I'm starting to code again.
I hadn't typed a variable name or defined an object in years, but the other week, I remembered how much I loved it. I used to code in PHP, but this time, I sparked up a Linux VM and started to learn Python. I hadn't even entered a BASH command for a while, so I'm relearning everything from the beginning.
I found myself painfully tapping commands into the Geany
graphical editor, saving .PY scripts, and running them to see what happened, only to get the inevitable syntax errors and warnings. For the inexperienced, coding is a frustrating series of stops and starts, like turning over an engine that doesn't want to go.
It's delightful too, when a script finally sputters to life and does what you wanted. Mine processed an HTML file, finding domain names and converting them to IP addresses. When it was finished, it ran smoothly, churning out hundreds of lines of beautifully formatted results and saving them off to another file.
It ran smoothly, but it used far too much fuel. The best way to learn a language is to go over what you've just done and try to make it more elegant. I began refining it, looking for better commands to do more with fewer lines.
I gradually reduced the code, like a good sauce, consolidating commands, replacing five instructions where one carefully thought-out one would do. Any good programmer's ultimate goal isn't just to do something, but to do it well. There is such a thing as beautiful code - although mine will still be ugly for a while to come.
That's ok. Writing embarrassingly bad Python scripts is a hobby. Lord knows, no one would pay me for it, and most people are far better at it.
Luckily, writing posts like this is my day job. That relies on 'real' language, with a far more forgiving syntax. But as the Python interpreter kept telling me where I'd gone wrong, I realised that software code and real life language are intimately linked.
We build our realities through language. The agreements that we declare with people - our loved ones, our clients, our business partners, and ourselves - dictate what comes next. A poorly-worded or incomplete communication leaves things open to interpretation, and often leaves people with the wrong idea.
What happens then? Arguments develop. Feelings get hurt. People are left with different expectations, which can be explosive further down the line. I've had business partnerships - and the friendships underpinning them - collapse because I didn't know enough to code them properly. We have to code our lives properly. We have to make every word of our language count.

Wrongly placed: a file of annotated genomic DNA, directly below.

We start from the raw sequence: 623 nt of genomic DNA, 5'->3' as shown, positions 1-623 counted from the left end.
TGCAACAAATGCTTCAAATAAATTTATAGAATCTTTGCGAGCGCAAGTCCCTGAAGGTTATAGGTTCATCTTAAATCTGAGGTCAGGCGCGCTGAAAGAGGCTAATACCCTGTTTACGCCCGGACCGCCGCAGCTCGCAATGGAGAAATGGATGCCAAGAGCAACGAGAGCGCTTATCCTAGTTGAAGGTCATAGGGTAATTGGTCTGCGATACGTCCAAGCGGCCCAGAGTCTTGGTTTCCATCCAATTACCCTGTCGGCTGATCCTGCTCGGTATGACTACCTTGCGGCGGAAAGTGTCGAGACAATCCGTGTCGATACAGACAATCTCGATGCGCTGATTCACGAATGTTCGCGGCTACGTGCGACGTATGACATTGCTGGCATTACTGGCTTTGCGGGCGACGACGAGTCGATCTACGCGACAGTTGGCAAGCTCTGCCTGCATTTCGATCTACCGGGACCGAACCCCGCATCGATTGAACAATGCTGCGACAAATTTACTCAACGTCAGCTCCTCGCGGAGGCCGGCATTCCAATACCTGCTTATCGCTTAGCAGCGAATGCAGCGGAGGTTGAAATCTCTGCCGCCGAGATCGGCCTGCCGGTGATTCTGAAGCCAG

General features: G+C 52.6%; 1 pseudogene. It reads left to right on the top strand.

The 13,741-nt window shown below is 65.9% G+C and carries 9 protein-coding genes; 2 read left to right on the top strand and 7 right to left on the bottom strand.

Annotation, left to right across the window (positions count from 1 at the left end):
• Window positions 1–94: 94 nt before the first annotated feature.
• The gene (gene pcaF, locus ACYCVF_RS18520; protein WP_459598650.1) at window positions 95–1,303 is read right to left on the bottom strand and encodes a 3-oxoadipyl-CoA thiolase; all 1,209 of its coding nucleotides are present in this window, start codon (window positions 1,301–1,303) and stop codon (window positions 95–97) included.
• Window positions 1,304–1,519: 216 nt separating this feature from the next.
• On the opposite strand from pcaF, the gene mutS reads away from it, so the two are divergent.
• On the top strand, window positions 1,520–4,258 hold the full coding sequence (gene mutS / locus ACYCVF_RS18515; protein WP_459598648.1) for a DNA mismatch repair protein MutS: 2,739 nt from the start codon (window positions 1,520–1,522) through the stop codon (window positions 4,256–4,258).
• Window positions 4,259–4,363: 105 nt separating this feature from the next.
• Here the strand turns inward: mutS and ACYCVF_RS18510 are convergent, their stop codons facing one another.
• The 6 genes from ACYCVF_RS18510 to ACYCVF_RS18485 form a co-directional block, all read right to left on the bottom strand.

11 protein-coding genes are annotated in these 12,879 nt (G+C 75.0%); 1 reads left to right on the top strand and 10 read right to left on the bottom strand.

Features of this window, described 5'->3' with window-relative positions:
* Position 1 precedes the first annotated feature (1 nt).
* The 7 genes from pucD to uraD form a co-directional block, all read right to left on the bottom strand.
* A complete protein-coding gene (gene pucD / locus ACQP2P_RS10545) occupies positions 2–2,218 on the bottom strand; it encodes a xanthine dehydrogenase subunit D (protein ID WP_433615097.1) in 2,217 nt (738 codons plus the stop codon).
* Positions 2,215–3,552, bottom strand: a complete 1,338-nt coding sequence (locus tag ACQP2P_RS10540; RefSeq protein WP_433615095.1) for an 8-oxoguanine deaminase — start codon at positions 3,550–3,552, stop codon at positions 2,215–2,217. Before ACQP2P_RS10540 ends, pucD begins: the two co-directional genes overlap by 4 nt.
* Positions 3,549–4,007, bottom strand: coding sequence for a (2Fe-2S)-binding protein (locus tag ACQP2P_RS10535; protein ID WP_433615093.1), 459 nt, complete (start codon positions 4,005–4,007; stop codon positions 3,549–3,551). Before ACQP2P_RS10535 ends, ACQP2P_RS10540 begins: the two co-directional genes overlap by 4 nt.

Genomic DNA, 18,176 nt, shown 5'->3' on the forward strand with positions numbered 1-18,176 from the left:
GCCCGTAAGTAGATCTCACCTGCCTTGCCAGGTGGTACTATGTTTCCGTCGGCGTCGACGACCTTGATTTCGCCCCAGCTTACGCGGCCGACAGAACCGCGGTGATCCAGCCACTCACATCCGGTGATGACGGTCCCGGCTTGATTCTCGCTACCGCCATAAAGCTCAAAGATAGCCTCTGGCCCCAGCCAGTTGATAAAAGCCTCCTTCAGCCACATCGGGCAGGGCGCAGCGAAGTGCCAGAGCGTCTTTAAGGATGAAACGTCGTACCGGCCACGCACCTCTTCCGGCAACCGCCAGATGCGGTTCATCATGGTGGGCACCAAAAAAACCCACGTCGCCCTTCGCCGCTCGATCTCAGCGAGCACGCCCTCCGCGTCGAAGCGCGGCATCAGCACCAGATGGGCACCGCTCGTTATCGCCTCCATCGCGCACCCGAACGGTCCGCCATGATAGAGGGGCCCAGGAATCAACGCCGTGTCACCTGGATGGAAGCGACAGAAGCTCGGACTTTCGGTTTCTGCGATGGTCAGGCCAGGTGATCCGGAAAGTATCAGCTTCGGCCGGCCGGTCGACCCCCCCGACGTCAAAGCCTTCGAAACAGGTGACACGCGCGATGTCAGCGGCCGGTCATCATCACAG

So, what does proper coding look like when we communicate with each other, rather than with a software engine? It means being clear, concise, and - to quote Don Miguel Ruiz
- impeccable with your word. That last part is important. Being impeccable with your word involves using positive language to describe the way you want things to be, rather than negative language that sets you up for failure. It also means following through with your stated intentions. People respect others who explain exactly what they're going to do, and why, and then do what they say.
Being impeccable with your word requires a careful, elegant use of language. Using language as a tool requires that we keep it sharply honed. Just because the syntax of the English language is broader than our software languages doesn't mean that we shouldn't be measured, elegant, and deft with our words. Wasting less time and energy on expletives and cliches lets us concentrate on meaning and structure. It enables us to better program our world, and our place within it.
French mathematician Blaise Pascal summed it up best in a letter he once wrote: "I have made this longer than usual," he said, "because I have not had time to make it shorter."
Smart chap. No wonder they named a programming language after him.